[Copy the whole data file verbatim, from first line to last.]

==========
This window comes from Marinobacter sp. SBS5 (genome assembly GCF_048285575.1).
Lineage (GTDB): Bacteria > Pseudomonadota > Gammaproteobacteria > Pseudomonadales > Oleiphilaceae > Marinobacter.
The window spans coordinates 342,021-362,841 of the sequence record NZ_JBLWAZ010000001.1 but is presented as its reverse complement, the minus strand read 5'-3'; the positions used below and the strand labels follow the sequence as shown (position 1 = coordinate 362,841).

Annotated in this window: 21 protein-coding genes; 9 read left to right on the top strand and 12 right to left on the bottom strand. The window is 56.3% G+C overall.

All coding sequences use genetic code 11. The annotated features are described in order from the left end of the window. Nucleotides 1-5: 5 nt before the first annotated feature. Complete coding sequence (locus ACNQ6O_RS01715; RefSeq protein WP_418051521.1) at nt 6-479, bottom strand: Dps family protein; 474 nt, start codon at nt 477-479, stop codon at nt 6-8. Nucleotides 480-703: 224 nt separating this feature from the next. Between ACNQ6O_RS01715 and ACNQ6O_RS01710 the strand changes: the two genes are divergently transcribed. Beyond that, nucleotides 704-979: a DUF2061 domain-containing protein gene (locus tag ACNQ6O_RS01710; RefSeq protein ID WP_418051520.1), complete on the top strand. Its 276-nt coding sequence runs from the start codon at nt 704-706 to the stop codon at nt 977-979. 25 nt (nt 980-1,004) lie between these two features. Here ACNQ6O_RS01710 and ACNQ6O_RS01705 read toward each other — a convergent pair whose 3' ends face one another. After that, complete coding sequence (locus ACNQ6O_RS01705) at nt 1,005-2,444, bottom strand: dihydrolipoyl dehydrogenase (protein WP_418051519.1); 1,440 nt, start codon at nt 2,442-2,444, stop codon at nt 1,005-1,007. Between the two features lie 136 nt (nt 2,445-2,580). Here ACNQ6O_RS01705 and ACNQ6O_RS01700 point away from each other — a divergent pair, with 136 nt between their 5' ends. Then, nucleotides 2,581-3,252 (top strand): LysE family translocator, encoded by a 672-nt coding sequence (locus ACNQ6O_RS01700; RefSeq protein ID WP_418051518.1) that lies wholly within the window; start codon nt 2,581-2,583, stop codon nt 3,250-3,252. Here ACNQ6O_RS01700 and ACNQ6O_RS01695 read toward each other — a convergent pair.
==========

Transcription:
This window comes from Marinobacter sp. SBS5 (genome assembly GCF_048285575.1).
Lineage (GTDB): Bacteria > Pseudomonadota > Gammaproteobacteria > Pseudomonadales > Oleiphilaceae > Marinobacter.
The window spans coordinates 342,021-362,841 of the sequence record NZ_JBLWAZ010000001.1 but is presented as its reverse complement, the minus strand read 5'-3'; the positions used below and the strand labels follow the sequence as shown (position 1 = coordinate 362,841).

Annotated in this window: 21 protein-coding genes; 9 read left to right on the top strand and 12 right to left on the bottom strand. The window is 56.3% G+C overall.

All coding sequences use genetic code 11. The annotated features are described in order from the left end of the window. Nucleotides 1-5: 5 nt before the first annotated feature. Complete coding sequence (locus ACNQ6O_RS01715; RefSeq protein WP_418051521.1) at nt 6-479, bottom strand: Dps family protein; 474 nt, start codon at nt 477-479, stop codon at nt 6-8. Nucleotides 480-703: 224 nt separating this feature from the next. Between ACNQ6O_RS01715 and ACNQ6O_RS01710 the strand changes: the two genes are divergently transcribed. Beyond that, nucleotides 704-979: a DUF2061 domain-containing protein gene (locus tag ACNQ6O_RS01710; RefSeq protein ID WP_418051520.1), complete on the top strand. Its 276-nt coding sequence runs from the start codon at nt 704-706 to the stop codon at nt 977-979. 25 nt (nt 980-1,004) lie between these two features. Here ACNQ6O_RS01710 and ACNQ6O_RS01705 read toward each other — a convergent pair whose 3' ends face one another. After that, complete coding sequence (locus ACNQ6O_RS01705) at nt 1,005-2,444, bottom strand: dihydrolipoyl dehydrogenase (protein WP_418051519.1); 1,440 nt, start codon at nt 2,442-2,444, stop codon at nt 1,005-1,007. Between the two features lie 136 nt (nt 2,445-2,580). Here ACNQ6O_RS01705 and ACNQ6O_RS01700 point away from each other — a divergent pair, with 136 nt between their 5' ends. Then, nucleotides 2,581-3,252 (top strand): LysE family translocator, encoded by a 672-nt coding sequence (locus ACNQ6O_RS01700; RefSeq protein ID WP_418051518.1) that lies wholly within the window; start codon nt 2,581-2,583, stop codon nt 3,250-3,252. Here ACNQ6O_RS01700 and ACNQ6O_RS01695 read toward each other — a convergent pair.